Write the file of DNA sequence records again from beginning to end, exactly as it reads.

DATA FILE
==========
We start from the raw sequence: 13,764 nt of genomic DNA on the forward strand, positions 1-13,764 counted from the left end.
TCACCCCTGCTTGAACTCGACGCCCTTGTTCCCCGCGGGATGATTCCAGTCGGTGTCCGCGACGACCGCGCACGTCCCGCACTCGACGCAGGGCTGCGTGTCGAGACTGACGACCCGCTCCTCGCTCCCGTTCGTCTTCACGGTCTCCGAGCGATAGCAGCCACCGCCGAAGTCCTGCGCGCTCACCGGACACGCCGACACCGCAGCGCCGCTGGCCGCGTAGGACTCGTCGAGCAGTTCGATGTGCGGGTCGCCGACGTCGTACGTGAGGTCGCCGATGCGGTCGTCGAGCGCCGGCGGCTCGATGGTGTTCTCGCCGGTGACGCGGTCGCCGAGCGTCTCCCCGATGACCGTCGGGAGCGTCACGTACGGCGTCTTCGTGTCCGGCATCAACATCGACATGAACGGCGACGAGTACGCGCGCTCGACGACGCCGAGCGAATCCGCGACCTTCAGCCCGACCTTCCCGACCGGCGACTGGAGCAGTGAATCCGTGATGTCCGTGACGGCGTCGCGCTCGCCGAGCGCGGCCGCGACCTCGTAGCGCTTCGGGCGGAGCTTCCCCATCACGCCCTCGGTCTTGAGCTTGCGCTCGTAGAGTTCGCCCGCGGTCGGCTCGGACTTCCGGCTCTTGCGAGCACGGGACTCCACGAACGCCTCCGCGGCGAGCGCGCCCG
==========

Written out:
We start from the raw sequence: 13,764 nt of genomic DNA on the forward strand, positions 1-13,764 counted from the left end.
TCACCCCTGCTTGAACTCGACGCCCTTGTTCCCCGCGGGATGATTCCAGTCGGTGTCCGCGACGACCGCGCACGTCCCGCACTCGACGCAGGGCTGCGTGTCGAGACTGACGACCCGCTCCTCGCTCCCGTTCGTCTTCACGGTCTCCGAGCGATAGCAGCCACCGCCGAAGTCCTGCGCGCTCACCGGACACGCCGACACCGCAGCGCCGCTGGCCGCGTAGGACTCGTCGAGCAGTTCGATGTGCGGGTCGCCGACGTCGTACGTGAGGTCGCCGATGCGGTCGTCGAGCGCCGGCGGCTCGATGGTGTTCTCGCCGGTGACGCGGTCGCCGAGCGTCTCCCCGATGACCGTCGGGAGCGTCACGTACGGCGTCTTCGTGTCCGGCATCAACATCGACATGAACGGCGACGAGTACGCGCGCTCGACGACGCCGAGCGAATCCGCGACCTTCAGCCCGACCTTCCCGACCGGCGACTGGAGCAGTGAATCCGTGATGTCCGTGACGGCGTCGCGCTCGCCGAGCGCGGCCGCGACCTCGTAGCGCTTCGGGCGGAGCTTCCCCATCACGCCCTCGGTCTTGAGCTTGCGCTCGTAGAGTTCGCCCGCGGTCGGCTCGGACTTCCGGCTCTTGCGAGCACGGGACTCCACGAACGCCTCCGCGGCGAGCGCGCCCG